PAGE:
I can understand, of course, if you don’t want to spend much time talking about magical residue. There are more important aspects of storytelling to be sure. But I recommend you keep these details in the back of your mind. Even brief references, here and there, to magical repair and maintenance could add a great deal of depth to a fantasy story.

And for my science fiction-writing friends, yes, it’s true that sci fi has given a fair amount of attention to maintenance. Star Trek alone has provided us Scotty, Geordi LaForge, Miles O’Brien and more major characters whose primary job was to keep the tech running. However, you don’t see much in the way of user-level maintenance and I’m pretty sure there would be some.

The reason to mention this aspect of speculative fiction stories is not to be picky or to zing stories for their shortcomings but because working on equipment, keeping it running, checking it before use, is such a big part of the life of a soldier in modern times. And it was also important to warriors in the past and no doubt will be important to the high-tech fighters of the future.

So don’t forget about it, writers. Every time any piece of equipment is used, especially weapons but everything else, too, it has to be maintained in one way or another. You may not want to focus on that–but it’s a major part of your characters’ lives, so you might want to mention it from time to time.

So having made that point, who are some of your favorite characters who had the job of keeping stuff running? I named three of my own favorites from Star Trek, but many, many more could be mentioned. I’d be especially interested in any fantasy characters who have maintained equipment. 🙂

Travis Perry is a hard-core Bible user, history, science, and foreign language geek, hard science fiction and epic fantasy fan, publishes multiple genres of speculative fiction at Bear Publications, is an Army Reserve officer with five combat zone deployments. He also once cosplayed as dark matter.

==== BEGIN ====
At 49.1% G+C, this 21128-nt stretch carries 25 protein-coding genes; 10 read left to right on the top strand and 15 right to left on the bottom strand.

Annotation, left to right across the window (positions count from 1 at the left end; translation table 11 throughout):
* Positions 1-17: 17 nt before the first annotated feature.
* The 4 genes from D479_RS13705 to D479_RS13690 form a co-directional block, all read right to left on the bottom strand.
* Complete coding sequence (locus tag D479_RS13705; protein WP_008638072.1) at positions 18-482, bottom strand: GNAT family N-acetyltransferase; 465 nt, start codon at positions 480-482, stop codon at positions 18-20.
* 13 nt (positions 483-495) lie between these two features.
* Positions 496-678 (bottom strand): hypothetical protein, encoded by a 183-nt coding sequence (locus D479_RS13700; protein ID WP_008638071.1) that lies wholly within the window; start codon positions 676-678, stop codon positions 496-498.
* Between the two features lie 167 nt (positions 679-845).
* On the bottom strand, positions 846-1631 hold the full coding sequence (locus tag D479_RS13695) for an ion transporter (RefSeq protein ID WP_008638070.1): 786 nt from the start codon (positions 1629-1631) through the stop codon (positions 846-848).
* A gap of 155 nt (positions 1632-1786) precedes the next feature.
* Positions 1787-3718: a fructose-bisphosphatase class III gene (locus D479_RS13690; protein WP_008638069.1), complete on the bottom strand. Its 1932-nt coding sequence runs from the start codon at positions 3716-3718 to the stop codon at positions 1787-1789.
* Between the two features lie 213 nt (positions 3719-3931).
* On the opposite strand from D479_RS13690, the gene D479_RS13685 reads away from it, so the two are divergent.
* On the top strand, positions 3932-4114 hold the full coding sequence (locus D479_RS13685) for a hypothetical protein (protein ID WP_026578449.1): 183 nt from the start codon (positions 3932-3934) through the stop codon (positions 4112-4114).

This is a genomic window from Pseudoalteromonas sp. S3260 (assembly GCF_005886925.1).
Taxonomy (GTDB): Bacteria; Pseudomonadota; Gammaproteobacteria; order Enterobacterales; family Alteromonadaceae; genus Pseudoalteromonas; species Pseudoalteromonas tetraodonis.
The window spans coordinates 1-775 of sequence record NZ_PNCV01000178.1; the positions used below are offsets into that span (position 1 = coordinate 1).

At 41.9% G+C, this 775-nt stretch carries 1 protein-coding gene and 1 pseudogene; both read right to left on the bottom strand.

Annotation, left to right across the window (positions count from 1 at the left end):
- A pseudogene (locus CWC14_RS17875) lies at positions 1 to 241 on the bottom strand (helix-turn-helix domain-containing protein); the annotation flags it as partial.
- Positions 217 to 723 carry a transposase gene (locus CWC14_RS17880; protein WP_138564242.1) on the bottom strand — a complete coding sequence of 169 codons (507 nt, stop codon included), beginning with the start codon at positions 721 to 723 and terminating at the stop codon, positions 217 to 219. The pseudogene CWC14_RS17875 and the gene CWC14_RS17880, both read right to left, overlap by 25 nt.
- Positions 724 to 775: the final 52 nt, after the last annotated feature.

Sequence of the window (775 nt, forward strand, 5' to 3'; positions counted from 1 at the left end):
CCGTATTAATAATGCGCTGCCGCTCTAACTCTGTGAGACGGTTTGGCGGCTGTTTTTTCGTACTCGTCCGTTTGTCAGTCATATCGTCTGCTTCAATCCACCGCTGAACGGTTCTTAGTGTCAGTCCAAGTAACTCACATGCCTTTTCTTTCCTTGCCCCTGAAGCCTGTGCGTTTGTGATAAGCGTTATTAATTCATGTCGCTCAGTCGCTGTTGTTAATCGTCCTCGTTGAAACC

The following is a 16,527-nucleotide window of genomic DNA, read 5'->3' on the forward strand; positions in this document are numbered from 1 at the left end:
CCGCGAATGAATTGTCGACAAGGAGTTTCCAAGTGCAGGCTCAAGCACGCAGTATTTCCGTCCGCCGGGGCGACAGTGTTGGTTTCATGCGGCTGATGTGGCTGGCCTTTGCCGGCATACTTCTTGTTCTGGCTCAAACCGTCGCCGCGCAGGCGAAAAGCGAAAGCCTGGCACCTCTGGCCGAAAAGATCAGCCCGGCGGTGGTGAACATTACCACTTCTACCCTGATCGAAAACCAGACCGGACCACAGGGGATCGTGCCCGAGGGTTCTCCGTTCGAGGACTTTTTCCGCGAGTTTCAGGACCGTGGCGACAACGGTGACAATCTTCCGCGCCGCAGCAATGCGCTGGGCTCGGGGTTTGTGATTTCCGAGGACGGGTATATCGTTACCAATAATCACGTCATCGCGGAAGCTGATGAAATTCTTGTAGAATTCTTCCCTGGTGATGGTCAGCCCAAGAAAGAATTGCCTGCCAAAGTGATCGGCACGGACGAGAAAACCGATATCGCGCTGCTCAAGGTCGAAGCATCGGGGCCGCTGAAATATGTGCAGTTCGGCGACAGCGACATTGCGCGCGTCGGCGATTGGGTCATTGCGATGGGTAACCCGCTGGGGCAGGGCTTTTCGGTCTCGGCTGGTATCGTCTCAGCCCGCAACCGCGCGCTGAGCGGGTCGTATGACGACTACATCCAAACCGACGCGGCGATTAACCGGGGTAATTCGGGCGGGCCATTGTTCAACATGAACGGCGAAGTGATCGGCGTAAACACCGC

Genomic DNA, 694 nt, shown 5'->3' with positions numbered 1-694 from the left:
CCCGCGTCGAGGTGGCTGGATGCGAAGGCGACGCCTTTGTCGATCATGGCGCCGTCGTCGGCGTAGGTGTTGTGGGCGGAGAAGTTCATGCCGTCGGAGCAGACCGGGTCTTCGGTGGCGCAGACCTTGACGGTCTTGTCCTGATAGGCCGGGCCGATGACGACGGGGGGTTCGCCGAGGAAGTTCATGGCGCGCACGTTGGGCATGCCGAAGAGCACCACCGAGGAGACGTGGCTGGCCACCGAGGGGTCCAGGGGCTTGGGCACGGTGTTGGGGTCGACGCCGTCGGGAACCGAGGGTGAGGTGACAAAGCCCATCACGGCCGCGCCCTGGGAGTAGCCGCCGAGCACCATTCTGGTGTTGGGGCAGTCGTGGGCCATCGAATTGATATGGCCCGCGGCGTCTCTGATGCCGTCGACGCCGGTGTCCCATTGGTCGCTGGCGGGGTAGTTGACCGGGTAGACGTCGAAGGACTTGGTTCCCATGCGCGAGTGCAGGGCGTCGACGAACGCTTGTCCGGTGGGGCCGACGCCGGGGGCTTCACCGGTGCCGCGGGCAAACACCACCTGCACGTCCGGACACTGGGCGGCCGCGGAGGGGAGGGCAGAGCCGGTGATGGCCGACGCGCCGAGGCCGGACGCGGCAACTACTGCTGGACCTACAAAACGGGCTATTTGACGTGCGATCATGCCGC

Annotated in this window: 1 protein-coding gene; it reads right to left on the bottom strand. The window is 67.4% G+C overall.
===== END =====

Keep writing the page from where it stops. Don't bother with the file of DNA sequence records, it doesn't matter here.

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Jay DiNitto

This is a good idea if you need to add realism to your story. Most authors, even fantasy, need to ground their world’s mechanics to ours in some way.

My latest book isn’t fantasy but I made a point to emphasize a trip to the bathroom in one scene. Not out of nowhere; there was good reason for it, and people do it on the reg. Why aren’t there more depictions of it?


Feels obligatory: Nerrrrrrrrrrrrrrrrrrrrrrrrd

Kristen Stieffel

I gotta give a shout out to Kaylee from Firefly, who not only kept things running but also made them beautiful.

From a story standpoint, I can see most of us leave out maintenance because it doesn’t usually move the plot forward. But I can see where including it would add storyworld detail and character building.

Having a character _neglect_ the maintenance of their weapons could also make for some interesting disasters.

Autumn Grayson

One time I saw an animation on youtube that was basically an old legend about a warrior that put his sword back in its sheath without cleaning the blood off first. Basically, he was in a wintery area, so the blood froze the blade to the sheath, leaving him unable to draw his sword to protect himself from a wolf attack, that that’s a good example of weapon neglect helping a story plot.

Kathleen Eavenson
Kathleen Eavenson

Sherwood Smith has Vidanric, the main character in her Stranger to Command novel clean his 4 throwing knives & sword after a battle with assassins on the road. He plunges them repeatedly in the earth as a (temporary) cleansing to get the blood off.

AND since her world includes some magic, the people as children learn a “waste spell” they recite as needed that takes care of the need for bathroom breaks. Doesn’t *that* sound useful? 🤣

Azalea Dabill

I really enjoyed this post, Travis.

I know Paksenarrion in The Deed of Paksenarrion by Elizabeth Moon had probably 5 or more mentions of weapons and taking care of them, as well as warriors. This trilogy (Sheepfarmer’s Daughter, Divided Allegiance, and Oath of Gold) are especially believable in this and many other areas because Moon was actually in the armed forces. I hope you enjoy these books as much as I did. They are cleaner than most fantasy, and a great read.

I unfortunately can’t recommend her other books as very clean, and her latest ones in the realm of Tsaia have gotten into witchcraft type stuff, but this trilogy has a solid lot to recommend it.

Thanks again, and have a great evening.

Azalea Dabill